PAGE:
A Minnesota mother abducted her son and is thought to be hiding out in a domestic violence shelter. Read about it here
The facts of the case are depressingly familiar. Mom and Dad divorce; she gets custody; he tries to increase his parenting time; she claims child abuse; police investigate and find no abuse; judge grants increased parenting time for Dad; Mom abducts child. We've seen it countless times, but this one's got a couple of twists.
In this case the players are the father, Danny Dimm, the mother, Wendi Lee Bartell-Dimm and their five-year-old son Timber. The family lived mostly in British Columbia and the couple divorced there. During the proceedings, Bartell-Dimm accused Danny of child abuse. The court ordered an investigation which was performed by both the Royal Canadian Mounted Police and the local child welfare agency. Both determined that the allegations were false - not 'unfounded' or 'unsubstantiated,' but 'false.'
The judge at the time questioned Bartell-Dimm's mental stability because of the false allegations, but Bartell-Dimm still got primary custody. Into the bargain, when she decided she wanted to move to Minnesota, the court allowed her to do so, leaving Danny to pursue visitation long-distance.
But even that proved too much for Bartell-Dimm. She refused to share the costs of his travel to see his son as the court had ordered, meaning that Danny saw the boy a total of twice in two years.
So he went to court to get more time and the court agreed, ordering that he be allowed to have custody of the boy for three consecutive months beginning in September, 2010.
"He desperately wants the opportunity to bond with Timber and fears that it will soon be too late if he is not given the chance to spend a substantial period of time with his son," a judge wrote.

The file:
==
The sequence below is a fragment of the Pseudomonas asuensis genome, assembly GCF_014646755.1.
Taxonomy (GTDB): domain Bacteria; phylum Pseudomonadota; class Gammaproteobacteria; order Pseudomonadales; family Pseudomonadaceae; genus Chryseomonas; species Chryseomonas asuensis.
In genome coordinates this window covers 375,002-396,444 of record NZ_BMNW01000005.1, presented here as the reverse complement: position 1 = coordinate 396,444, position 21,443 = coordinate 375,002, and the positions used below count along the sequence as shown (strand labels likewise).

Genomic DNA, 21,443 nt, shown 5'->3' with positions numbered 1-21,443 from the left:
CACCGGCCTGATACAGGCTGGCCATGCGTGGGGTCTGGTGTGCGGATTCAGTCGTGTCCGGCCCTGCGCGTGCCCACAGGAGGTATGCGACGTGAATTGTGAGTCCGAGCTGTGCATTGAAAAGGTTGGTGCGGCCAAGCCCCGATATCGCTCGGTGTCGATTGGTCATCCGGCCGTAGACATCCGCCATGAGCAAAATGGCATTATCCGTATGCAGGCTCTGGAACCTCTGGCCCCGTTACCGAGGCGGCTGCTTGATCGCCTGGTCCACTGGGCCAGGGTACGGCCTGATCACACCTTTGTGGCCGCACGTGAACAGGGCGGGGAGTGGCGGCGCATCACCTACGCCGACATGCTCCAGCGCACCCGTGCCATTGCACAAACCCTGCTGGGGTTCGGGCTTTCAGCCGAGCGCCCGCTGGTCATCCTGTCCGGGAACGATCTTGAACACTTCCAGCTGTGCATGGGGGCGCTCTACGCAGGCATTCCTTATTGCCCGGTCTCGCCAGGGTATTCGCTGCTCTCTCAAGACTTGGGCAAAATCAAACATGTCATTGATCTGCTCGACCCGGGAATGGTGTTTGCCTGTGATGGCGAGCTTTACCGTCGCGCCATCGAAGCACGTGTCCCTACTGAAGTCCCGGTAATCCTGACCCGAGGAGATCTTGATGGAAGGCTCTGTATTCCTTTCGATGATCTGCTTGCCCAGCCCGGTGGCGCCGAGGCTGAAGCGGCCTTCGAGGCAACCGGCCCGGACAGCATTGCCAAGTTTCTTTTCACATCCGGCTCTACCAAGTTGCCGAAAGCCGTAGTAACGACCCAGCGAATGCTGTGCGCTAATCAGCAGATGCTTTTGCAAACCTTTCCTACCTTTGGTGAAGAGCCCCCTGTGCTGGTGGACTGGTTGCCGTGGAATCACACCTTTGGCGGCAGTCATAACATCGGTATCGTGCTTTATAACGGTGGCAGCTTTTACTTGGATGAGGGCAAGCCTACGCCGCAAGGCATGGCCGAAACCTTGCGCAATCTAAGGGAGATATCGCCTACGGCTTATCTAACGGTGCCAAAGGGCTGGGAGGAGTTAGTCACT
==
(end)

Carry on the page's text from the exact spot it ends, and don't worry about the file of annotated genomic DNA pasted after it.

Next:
That was the first time Bartell-Dimm absconded with the child.
When Dimm attempted to pick up Timber in Hastings on Sept. 1, the boy and his mother were gone. Police issued a statewide alert, and a Douglas County sheriff's deputy found Bartell Dimm with her son in Alexandria, Minn., two days later during a traffic stop.
She told the deputy she fled knowing the court order was in effect, according to a police report, and that they had been living out of her car.
Bartell Dimm was not arrested or charged in that incident, said Theresa Gerlach, Dimm's U.S. attorney.
Let me stop here to make a point. It's one of the ones I made in my last post about the government agency in Australia that opposes criminal penalties for parents who abduct children. One of the points I made was the obvious one - that leniency only encourages future abductions. So now I offer Bartell-Dimm as Exhibit A.
No one punished her first abduction in any way, so, when the judge next ordered Danny to have four months of access to Timber, what do you think Bartell-Dimm did. That's right, she abducted the boy.
Danny Dimm last saw his boy via Skype on June 5th. He was anticipating his first long-term access to him in years and, three days later, flew to the Minneapolis-St. Paul area to get started. Mom and child were gone, and this time without a trace.
It's been seven weeks and police don't have a clue. There are no credit card charges to follow and no one admits to having seen the two. And that means, according to police, that she's getting help from someone.